When she finished the Carwithens' plot near Yew Avenue, she moved on to the Quinceys' at the intersection of Yew and Seraph Alley. She passed through a patch of sun so brilliant that it felt heavy, as if she were swimming in a boiling river, and not walking through weightless light. The jackhammers still rattled from far in the distance. Female squirrels, having lately given birth to their second litter of the year, barked irritably from above; swirling clouds of tiny gnats rose at her step; other insects chirped and hummed; birds added a dozen songs to the babel. But when Hesper reached the shade of the next building, a small Greek-revival mausoleum, the noise faded, as if sound and heat and light had multiplied each other. She put down her basket of rags and brushes with the paint can and inhaled the cooler air. She could not help speculating whether it wouldn't be even more comfortable underground.
The place where she stood offered a panoramic view of this side of the cemetery. Everywhere her eye fell she saw an angel, rows of angels, stone and marble, some with hands extended downward to deliver a benediction, some reaching toward heaven and eternity. Peregrine's Rest spread out over a swell of hilly ground above the town of Colonnade. Once, it had been the grandest cemetery in the county; now it was all but unused, a white elephant retired to perpetual care.
Her cottage stood just inside the cemetery wall, built of the same gray fieldstone in a style ornate with Gothic flourishes. Deep green wooden trim adorned the gabled exterior; ivy climbed its rough sides. Narrow leaded windows receded under eaves terminating in rain spouts that were not quite beasts or cherubs, but suggested both. The building looked more imposing than it was — the living quarters consisted of only five rooms, more than enough for Hesper.
The cottage had always belonged to the head caretaker. Once, a large staff had cared for Peregrine's Rest, but the chief among them had always lived on the premises, locking and unlocking the gates, supervising the gardening, watching over the dead at night.
When the cemetery was in active use, mourners assembled in a section of the house called the gathering room, which had its own separate entrance. That room had now been converted into the cemetery office, where Hesper spent many hours each week among filing cabinets, dusty ledgers, and the new computer, organizing records and answering mail.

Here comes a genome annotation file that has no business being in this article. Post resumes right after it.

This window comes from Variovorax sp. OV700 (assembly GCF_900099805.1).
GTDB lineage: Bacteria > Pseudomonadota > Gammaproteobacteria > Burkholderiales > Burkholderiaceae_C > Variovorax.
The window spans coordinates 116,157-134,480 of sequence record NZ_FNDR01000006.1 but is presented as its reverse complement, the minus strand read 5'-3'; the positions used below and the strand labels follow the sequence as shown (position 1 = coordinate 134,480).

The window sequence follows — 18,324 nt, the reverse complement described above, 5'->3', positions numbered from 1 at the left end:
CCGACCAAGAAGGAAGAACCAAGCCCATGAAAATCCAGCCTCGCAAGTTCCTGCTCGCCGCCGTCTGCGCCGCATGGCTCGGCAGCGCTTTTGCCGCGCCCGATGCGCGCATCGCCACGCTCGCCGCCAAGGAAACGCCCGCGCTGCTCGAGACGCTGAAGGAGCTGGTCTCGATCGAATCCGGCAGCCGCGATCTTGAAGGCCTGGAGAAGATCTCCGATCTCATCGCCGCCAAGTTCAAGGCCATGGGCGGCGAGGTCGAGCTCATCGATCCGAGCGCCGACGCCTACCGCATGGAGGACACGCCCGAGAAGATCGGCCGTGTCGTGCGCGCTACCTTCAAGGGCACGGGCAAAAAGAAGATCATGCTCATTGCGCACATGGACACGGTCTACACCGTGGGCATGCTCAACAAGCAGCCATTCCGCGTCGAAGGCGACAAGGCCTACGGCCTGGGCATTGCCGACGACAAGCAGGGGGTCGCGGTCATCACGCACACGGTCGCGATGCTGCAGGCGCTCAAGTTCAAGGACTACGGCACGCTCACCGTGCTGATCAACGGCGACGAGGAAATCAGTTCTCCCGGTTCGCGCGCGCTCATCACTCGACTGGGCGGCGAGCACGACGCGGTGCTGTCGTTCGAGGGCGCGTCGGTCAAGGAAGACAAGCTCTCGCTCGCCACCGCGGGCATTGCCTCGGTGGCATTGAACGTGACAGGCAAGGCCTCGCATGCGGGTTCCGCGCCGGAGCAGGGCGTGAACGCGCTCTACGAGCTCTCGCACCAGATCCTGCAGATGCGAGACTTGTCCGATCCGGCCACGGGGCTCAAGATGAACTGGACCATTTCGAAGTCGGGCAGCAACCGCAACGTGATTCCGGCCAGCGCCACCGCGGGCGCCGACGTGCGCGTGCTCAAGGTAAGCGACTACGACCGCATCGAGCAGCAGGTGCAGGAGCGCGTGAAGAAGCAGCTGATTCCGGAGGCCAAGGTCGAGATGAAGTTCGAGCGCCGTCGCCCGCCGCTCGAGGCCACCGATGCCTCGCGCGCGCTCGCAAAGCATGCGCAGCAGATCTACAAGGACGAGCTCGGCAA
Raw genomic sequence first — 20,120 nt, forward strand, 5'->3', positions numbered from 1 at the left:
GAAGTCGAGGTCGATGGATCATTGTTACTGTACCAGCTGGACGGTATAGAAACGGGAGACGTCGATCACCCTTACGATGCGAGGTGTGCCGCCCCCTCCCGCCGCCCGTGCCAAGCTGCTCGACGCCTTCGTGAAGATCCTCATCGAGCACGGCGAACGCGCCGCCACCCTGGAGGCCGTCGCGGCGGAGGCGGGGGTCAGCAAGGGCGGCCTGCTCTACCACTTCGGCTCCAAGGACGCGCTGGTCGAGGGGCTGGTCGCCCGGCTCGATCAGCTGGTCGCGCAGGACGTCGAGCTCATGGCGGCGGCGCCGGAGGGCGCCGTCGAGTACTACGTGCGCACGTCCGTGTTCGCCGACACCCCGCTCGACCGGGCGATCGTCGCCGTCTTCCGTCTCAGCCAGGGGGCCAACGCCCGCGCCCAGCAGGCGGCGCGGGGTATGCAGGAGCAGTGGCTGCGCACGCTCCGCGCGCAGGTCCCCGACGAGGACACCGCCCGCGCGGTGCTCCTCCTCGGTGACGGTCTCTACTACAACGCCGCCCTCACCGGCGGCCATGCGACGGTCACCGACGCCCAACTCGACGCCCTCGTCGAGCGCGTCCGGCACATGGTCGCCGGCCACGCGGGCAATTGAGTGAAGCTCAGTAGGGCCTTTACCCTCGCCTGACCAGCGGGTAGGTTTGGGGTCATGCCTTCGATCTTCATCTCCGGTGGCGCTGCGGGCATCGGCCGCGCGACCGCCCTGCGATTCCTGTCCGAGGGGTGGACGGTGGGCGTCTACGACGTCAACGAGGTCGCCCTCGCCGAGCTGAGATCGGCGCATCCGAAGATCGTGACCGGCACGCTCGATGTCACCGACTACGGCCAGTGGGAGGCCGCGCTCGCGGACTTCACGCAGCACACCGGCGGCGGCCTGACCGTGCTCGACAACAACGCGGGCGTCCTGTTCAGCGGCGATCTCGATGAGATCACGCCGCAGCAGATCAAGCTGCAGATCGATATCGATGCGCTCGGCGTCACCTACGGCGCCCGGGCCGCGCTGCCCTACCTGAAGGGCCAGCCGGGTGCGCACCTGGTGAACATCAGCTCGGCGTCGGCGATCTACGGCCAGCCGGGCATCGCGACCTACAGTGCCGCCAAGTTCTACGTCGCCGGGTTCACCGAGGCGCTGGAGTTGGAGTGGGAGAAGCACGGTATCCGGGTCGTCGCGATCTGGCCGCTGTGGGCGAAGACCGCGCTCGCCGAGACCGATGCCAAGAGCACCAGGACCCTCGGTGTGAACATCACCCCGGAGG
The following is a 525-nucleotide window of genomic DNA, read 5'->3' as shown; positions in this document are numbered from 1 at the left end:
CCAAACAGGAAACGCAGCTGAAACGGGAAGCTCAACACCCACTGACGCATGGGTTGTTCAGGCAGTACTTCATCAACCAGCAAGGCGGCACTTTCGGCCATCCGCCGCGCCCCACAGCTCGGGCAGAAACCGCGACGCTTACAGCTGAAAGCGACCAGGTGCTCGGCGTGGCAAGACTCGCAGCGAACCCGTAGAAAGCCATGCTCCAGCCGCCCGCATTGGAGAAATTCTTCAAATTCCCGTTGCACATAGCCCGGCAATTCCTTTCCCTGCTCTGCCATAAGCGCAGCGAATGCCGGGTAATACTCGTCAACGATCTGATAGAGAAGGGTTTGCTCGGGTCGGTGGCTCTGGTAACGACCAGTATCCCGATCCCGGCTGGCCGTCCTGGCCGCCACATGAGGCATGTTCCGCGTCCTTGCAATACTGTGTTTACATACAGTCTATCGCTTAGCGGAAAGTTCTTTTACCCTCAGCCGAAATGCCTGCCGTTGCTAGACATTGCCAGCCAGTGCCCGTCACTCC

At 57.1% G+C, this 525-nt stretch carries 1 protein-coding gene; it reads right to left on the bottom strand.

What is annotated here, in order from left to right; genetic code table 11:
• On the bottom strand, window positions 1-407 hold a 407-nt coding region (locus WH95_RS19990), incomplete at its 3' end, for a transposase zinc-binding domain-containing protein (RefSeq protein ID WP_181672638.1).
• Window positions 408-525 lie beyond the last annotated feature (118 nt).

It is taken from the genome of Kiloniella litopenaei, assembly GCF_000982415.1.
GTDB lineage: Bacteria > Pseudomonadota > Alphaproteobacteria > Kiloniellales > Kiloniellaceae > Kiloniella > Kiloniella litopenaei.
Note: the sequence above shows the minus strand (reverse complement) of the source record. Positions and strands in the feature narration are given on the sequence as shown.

She was the only employee now. She'd been hired two years before, six months after the departure of her predecessor, a man of eighty. This gentleman had at last, after many years of infirm and boozy effort, given up and retired to a pensioners' home, where he died. When Hesper took over, both house and cemetery were crumbling with neglect. Stones had toppled and not been set upright, graves had sunk, ironwork hung rusted and unrepaired. Coors cans, syringes, and Quarter-Pounder boxes, tossed and blown over the walls from outside, sank into the mud where they fell.
Slowly, she'd cleared away the rubbish, collected the withered, colorless wreaths, pulled weeds, tightened whining hinges. She clipped the grass where it crept out raggedly between paving stones, and reseeded where patches of lawn had worn away.
She found more than one mausoleum where candle stubs, filthy blankets, and empty bottles gave evidence of someone's having once set up housekeeping inside. Obscenities, love poems and crude drawings had to be removed from numberless flat surfaces. Some prankster had tarted up several of the female statues, painting their fingernails and toenails red, blushing their lips and cheeks pink, shadowing their eyes with a lascivious blue.
When Hesper had done all within her power, she wheedled the law firm that administered the cemetery's finances to hire a professional stone conservationist. He taught her how misguided drainage caused five- hundred pound stones to tip, and how their fall could be prevented. For days, a crane moved along the ground like some prehistoric creature, raising limestone, sandstone, marble, and granite. When all were resurrected, the expert taught her the right and wrong way to clean a stone. Hesper listened.
Next, she battled for and won the funds to hire a landscape contractor to revitalize the grounds. Burly, tanned men came each Thursday for several months, bearing rototillers, huge mowers, and other massive and expensive machinery. They soon noticed that Hesper, who appeared to them so pale, so reticent, could lift a roll of turf or a sack of fertilizer as deftly as they could. The men snickered and elbowed each other at first, but came to respect her physical strength.